When planning your roadmap, and where your team spend their time, it’s
useful to ask “how many people are actually using each of our product’s
features?”. A simple way to visualize feature usage is to plot out all your features on two axes: how many people use a feature, and how often. You’ll most likely see trends like this one.
The core value of your product is in the top right area, up where the star is, because that’s what people are actually using your product for. If you have features in the top left it’s a sign of features with poor adoption. In other words, there are a small amount of customers depending on this feature, but most rarely touch it.
NOTE: These are relative figures and do not have a number value assigned to them!
What do you do with your feature audit?
For any given feature with limited adoption, you have four choices:
- Kill it: admit defeat, and start to remove it from your product.
- Increase the adoption rate: get more people to use it.
- Increase the frequency: get people to use it more often.
- Deliberately improve it: make it quantifiably better for those who use it.
How to improve your features?
The two most popular ways to improve a product are to add new features, or to improve existing ones.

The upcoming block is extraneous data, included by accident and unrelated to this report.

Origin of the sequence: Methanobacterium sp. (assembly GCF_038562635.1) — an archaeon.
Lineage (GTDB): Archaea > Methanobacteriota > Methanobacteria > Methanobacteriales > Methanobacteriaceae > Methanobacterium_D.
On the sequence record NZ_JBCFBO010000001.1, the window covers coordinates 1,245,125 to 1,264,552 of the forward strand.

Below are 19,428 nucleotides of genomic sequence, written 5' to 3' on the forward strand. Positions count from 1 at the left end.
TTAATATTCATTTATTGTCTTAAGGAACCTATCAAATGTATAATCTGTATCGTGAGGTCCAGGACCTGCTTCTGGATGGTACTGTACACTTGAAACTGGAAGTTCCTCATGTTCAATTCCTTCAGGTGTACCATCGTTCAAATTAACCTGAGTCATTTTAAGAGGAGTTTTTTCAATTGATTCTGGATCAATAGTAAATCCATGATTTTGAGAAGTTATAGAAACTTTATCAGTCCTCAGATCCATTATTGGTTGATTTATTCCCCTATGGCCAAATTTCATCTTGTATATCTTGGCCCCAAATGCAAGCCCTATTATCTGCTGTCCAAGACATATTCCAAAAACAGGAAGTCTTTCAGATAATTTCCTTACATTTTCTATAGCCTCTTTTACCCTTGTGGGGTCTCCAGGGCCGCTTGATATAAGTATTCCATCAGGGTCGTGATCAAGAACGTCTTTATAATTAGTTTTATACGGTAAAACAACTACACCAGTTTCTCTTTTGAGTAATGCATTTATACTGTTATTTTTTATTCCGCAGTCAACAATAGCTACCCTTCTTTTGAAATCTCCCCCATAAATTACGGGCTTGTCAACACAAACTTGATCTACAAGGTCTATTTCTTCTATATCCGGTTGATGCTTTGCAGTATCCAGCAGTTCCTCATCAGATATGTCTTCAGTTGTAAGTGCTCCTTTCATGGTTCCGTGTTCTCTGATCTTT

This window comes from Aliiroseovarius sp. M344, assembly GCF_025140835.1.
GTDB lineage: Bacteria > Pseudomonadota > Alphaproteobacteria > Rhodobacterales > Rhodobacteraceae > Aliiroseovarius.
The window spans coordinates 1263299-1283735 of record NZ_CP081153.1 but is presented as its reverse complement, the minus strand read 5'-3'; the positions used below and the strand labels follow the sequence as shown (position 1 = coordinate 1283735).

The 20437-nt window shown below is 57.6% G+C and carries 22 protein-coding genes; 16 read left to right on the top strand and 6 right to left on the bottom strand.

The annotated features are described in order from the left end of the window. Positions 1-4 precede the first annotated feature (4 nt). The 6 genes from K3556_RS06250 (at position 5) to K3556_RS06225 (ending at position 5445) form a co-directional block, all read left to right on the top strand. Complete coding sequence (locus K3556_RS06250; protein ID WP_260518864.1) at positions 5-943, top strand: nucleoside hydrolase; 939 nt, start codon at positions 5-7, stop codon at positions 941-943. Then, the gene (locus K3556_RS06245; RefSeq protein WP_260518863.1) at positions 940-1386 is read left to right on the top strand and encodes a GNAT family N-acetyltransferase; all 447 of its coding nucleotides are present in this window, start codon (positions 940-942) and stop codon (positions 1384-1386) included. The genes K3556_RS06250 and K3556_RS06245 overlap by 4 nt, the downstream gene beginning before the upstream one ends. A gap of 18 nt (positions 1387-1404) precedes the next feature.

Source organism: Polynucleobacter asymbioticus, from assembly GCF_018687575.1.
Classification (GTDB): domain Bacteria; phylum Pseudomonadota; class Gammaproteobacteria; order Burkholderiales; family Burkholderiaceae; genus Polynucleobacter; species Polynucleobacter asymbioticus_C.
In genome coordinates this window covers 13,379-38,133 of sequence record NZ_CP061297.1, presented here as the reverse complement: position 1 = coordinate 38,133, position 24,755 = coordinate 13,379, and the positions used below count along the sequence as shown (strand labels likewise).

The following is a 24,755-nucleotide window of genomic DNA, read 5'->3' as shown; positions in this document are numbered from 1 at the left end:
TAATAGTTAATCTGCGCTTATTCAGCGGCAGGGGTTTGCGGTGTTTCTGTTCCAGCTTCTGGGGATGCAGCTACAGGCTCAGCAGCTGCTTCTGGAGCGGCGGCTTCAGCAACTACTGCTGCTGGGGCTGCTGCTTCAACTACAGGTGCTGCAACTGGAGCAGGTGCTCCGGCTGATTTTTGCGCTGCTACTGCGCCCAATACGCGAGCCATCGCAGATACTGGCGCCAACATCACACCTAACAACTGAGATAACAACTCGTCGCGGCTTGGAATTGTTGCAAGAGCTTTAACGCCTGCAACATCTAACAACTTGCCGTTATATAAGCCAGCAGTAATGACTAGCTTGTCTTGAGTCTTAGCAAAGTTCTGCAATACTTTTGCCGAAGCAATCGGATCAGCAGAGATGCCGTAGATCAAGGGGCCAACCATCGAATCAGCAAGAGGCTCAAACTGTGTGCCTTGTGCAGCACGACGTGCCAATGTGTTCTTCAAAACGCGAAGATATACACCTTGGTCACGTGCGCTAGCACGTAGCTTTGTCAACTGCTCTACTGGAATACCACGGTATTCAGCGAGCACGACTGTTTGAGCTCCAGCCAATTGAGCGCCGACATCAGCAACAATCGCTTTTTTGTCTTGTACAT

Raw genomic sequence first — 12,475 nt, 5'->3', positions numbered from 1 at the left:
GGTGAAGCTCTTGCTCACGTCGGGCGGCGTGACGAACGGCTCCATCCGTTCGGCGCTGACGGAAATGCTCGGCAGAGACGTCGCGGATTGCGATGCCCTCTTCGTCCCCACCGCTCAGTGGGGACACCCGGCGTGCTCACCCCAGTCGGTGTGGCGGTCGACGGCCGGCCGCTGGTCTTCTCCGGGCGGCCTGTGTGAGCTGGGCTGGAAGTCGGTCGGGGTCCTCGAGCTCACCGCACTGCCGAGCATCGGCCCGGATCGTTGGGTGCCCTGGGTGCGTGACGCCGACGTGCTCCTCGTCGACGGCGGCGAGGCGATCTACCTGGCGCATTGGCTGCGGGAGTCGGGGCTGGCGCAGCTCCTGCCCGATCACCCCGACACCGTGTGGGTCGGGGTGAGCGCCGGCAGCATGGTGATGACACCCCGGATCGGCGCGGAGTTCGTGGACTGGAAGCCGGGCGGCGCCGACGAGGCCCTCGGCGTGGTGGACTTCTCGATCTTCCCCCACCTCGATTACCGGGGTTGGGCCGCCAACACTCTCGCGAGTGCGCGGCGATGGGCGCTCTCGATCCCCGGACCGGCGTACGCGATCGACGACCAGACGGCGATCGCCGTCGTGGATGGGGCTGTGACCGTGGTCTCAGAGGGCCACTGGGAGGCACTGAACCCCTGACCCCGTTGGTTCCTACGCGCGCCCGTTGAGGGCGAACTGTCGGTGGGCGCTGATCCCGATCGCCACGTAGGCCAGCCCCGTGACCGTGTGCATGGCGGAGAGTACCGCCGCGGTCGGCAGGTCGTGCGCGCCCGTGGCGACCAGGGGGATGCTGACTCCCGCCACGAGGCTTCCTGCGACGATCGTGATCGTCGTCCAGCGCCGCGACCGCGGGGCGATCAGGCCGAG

You can improve an existing feature in three different ways:
- Deliberate improvement: This is when you know why customers use an existing feature and what they appreciate about it. A deliberate improvement seeks only to make it better in ways that will be appreciated by the current users. For example making it faster or easier to user, or improving the design.
- Frequency improvement: These are improvements that hope to get a customer to use the feature more often. Adding more items to an activity feed, or more options to a search tool means that people read it more often, or use it for more tasks each day. This type of improvement can turn a once-a-week feature into an every day feature. Use the Hook Canvas (Below)!
- Adoption improvement: Adoption improvements target those who don’t use a feature. To get more people using it, rank and resolve the issues that are stopping them from using it. This is where the five whys technique (Below) is genuinely useful. Don’t just talk to one customer because invariably things are more complicated than that.
In their early stages startups have advantages over the incumbents. They move quicker and adapt faster, without much technical debt, legacy features, compatibility issues, or high value customers restricting their movement. Because if there’s one thing that’s true for startup web products, it’s this: if you’re not shipping, you’re dead.